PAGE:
The official dietary recommendations continue to advise a reduction in saturated fat (SFA) and an increase in the polyunsaturated fat (PUFA). The justification is that the SFA will reduce the Blood cholesterol (TC) and therefore lower the risk of developing heart disease. The same rationale is used to justify the advice to increase the intake of PUFA, which should also reduce the TC. It is therefore relevant to consider the results of some studies which investigate the effects of changes in the dietary fat on the TC.
Way back in the 1960s members of the Anti-Coronary Club in New York volunteered to participate in a trial (1). A total of 814 men aged between 40 and 59 years old were placed on the “Prudent Diet” which involved a very substantial reduction in their intake of animal fat, which is rich in SFA, and a corresponding increase in that of PUFA. A separate group of 463 men which carried on as normal was used as the control for comparison.
In this investigation there is no question that the TC was lowered. However there were 9 deaths due to heart disease in those on the Prudent Diet but not a single death in the control group. Even more worrying was the fact that the total mortality was about 2.5 times greater in those consuming the “healthier” diet!
A trial conducted in London under the auspices of the MRC investigated the effect of a cholesterol-lowering diet diet in the prevention of relapse in men aged under 60 years recently recovered from their first myocardial infarction. 199 men recently discharged from hospital were randomly allocated to the experimental group were given a diet low in saturated fats and containing 85 gm of soya-bean oil daily. There was a control group of 194 men who consumed their usual diet. All of them participated for at least 2 years but some continued for over 6 years. Those in the experimental group lowered the TC from a mean initial figure of 272 to 213 mg. per 100 ml. at six months (22% fall). The level in the controls fell from 273 to 259 mg. per 100 ml. (6% fall). Suspected relapses were assessed at regular intervals by a review committee unaware of the patient’s diet group.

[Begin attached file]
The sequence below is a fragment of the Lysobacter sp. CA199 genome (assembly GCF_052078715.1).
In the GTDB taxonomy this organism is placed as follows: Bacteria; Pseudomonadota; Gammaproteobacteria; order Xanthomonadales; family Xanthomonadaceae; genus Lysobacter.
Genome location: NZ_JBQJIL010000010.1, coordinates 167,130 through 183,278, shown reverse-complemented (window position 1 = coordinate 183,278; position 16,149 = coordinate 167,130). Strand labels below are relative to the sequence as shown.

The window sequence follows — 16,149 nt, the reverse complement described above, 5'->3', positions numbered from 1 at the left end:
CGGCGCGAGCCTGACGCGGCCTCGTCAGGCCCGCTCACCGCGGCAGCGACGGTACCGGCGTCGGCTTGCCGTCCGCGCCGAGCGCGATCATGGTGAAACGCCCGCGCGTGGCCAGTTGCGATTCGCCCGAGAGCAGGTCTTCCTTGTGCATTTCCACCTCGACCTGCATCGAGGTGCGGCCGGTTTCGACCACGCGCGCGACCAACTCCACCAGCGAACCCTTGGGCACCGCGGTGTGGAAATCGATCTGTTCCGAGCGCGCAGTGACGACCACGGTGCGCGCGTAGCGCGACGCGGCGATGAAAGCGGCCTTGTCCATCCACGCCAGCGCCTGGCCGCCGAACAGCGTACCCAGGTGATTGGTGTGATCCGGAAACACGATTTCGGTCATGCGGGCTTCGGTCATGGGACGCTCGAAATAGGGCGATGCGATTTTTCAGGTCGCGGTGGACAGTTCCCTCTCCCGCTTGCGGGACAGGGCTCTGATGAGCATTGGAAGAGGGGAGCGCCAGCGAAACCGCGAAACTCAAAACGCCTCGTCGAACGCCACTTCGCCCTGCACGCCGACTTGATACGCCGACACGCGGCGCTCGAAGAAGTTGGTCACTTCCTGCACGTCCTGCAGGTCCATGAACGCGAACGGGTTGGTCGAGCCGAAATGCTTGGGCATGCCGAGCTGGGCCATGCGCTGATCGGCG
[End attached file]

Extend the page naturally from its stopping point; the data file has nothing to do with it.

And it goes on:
Although there were 45 major relapses in the test group and 51 in the controls, those which resulted in death were 25 in each. It was concluded that relapses were not related to initial TC level, to change in cholesterol level during the trial, nor, in any consistent way, to observance of the dietary regimen (2).
The Sydney Diet Heart Study (SDHS), conducted between 1966 and 1973 was a randomized control trial in which the intervention group was advised to replace the SFA with safflower oil. It is an excellent opportunity to study the impact of increasing the PUFA. In the original report, deaths due to cardiovascular disease and coronary heart disease were not shown. In an analysis of the data conducted recently by Chris Ramsden and colleagues it has been possible to gain insight into the effects of the different types of fats (3).
The participants were 458 men aged 30-59 years at the outset who had experienced a coronary event shortly before the commencement of the trial.